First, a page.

USDA To Cut Back BSE Testing

Enhanced surveillance program will end in 30 days, and only 40,000 animals will be tested per year. Jacqui Fatka

Published on: Jul 20, 2006

After testing over 759,000 animals, USDA announced Thursday it will cut back its testing of bovine spongiform encephalopathy tests to 40,000. Secretary of Agriculture Mike Johanns says the lower number is still 10 times the international testing standard and assures the cutback will not impact ongoing trade resumption negotiations.

Johanns states some people have suggested the enhanced surveillance program stay in place indefinitely. "There's no scientific justification for doing so," he claims. "There is no significant BSE problem in the United States and after all of this surveillance I can say there never was."

The very earliest the transition can begin is late August, Johanns says. Currently approximately 5,000 tests or 1,000 animals a day are run, costing approximately $1 million per week.

Under the program, USDA will continue to collect samples from a variety of sites and from the cattle populations where the disease is most likely to be detected, similar to the enhanced surveillance program procedures. Animal and Plant Health Inspection Service Administrator Ron DeHaven explains high-risk animals showing clinical signs will be tested. Although animals that died on the farm may be tested, it won't be as high of a priority in the scaled-back testing procedures, DeHaven explains.

Trading problems not expected

Since the beginning of 2006, Johanns has been public about the department's desire to scale-back testing. In April, USDA released an analysis of seven years of BSE surveillance data. This included data from an enhanced surveillance program, which began in June 2004, as a one-time effort to determine the prevalence of BSE in the United States. The analysis concluded that the prevalence of BSE in the United States is less than one case per million adult cattle. The analysis further revealed that the most likely number of cases is between four and seven infected animals out of 42 million adult cattle. The analysis was submitted to a peer review process and a panel of outside experts affirmed the conclusions.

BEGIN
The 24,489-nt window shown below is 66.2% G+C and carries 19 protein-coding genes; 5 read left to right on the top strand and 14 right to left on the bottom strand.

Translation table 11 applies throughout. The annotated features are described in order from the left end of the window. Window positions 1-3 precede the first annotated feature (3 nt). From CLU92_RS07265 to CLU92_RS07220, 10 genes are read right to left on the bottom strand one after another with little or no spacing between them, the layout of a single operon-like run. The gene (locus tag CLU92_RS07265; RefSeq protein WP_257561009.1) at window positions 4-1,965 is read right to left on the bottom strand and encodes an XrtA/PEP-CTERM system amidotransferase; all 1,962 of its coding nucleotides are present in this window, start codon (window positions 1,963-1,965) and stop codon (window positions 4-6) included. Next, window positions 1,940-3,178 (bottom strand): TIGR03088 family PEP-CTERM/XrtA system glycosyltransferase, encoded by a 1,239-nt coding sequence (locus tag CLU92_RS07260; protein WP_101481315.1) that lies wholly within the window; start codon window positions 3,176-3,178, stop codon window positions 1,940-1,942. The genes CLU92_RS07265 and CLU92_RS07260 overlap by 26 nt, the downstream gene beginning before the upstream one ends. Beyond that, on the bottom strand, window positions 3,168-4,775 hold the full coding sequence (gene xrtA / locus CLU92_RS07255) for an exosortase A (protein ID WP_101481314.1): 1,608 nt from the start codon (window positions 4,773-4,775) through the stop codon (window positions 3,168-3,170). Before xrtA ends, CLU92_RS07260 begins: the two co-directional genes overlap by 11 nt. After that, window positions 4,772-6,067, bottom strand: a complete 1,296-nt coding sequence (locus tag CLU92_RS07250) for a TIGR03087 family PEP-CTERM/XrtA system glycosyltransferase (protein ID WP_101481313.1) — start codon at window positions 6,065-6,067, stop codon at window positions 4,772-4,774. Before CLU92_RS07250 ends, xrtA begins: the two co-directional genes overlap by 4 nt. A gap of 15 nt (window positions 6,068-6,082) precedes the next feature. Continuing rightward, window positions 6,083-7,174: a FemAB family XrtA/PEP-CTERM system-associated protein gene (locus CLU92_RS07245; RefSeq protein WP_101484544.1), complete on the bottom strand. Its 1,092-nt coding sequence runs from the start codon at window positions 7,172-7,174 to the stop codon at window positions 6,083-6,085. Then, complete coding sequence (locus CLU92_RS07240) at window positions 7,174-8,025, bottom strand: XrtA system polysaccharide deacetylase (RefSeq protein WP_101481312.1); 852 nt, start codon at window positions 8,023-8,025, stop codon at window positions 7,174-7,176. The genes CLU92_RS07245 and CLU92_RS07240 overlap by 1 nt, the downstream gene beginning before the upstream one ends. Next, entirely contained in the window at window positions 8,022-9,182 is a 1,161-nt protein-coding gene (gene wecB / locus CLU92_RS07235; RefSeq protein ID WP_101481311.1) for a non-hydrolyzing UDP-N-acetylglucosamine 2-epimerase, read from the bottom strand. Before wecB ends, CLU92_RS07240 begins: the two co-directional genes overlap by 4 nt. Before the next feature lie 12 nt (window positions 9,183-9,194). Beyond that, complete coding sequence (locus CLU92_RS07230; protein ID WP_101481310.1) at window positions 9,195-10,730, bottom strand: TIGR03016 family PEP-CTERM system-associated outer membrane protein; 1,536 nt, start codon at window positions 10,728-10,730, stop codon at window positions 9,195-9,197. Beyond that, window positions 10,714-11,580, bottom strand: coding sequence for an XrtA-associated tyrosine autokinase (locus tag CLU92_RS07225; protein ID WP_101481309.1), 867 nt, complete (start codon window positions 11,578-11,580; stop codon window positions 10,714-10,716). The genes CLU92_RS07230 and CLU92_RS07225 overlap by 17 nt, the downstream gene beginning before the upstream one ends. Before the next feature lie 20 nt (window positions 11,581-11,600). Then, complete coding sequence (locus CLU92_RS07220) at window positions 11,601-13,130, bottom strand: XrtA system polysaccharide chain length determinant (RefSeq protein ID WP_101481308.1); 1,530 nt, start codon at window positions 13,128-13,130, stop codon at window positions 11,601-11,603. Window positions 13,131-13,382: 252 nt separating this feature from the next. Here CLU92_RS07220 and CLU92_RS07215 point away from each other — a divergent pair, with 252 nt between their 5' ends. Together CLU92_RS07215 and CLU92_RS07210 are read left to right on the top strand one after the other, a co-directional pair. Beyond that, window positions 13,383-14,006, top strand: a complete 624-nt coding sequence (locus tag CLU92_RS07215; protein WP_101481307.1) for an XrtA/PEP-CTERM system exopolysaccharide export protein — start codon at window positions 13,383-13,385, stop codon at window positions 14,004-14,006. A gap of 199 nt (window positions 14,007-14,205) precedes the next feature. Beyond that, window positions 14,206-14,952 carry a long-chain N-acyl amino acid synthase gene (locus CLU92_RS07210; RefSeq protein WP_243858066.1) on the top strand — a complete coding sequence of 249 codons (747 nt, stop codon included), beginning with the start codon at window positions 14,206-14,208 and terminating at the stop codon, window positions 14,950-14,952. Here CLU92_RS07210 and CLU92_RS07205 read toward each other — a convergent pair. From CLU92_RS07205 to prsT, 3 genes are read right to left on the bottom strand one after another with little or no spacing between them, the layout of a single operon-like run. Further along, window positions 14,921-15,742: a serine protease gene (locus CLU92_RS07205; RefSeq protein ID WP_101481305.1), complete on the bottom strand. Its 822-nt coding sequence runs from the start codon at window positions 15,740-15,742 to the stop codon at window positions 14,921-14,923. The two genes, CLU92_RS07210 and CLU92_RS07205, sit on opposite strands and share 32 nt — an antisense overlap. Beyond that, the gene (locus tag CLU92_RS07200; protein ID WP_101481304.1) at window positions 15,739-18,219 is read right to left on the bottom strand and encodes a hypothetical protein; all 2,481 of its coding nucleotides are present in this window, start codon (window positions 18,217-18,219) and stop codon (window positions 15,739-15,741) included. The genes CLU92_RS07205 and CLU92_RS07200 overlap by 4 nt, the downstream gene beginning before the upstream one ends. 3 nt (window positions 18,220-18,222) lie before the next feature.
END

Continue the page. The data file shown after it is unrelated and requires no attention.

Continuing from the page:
Johanns told reporters in a media call Thursday trading partners were made aware of the scaled-back testing prior to the official announcement. Even though trade resumption talks continue with Japan, Johanns says this announcement benefits those talks. "It would be enormously, if not downright, dishonest to hold back and wait until they open their market place to make this announcement," he says.

USDA has an obligation to provide 30 days notice of the change to contractors who are performing the sampling and testing, so the earliest the new surveillance program would begin is late August. That time allows us to work with trading partners to work out any issues, Johanns adds. "The hope is that they'll recognize the science behind this."

In the works

Johanns could not say whether Japan would resume trade before the August deadline Congressional members have put on imposing sanctions.

In addition, Johanns commented USDA is not ready to make a final announcement on a downer cattle ban but is finalizing details for a rule that may or may not make the non-ambulatory cattle ban permanent.

USDA has an investigator in Canada looking into last week's Canadian BSE find in a dairy cow born well-after the 1997 feed ban, only 50 months old. DeHaven says the U.S. realizes with a feed ban there are "leaks in the system" that allow for younger animals to contract the disease. DeHaven says Canada's BSE testing and prevention methods mirror the United States. However, more information on the latest find is needed before a final rule on resuming older live beef trade cattle between the United States and Canada is finalized.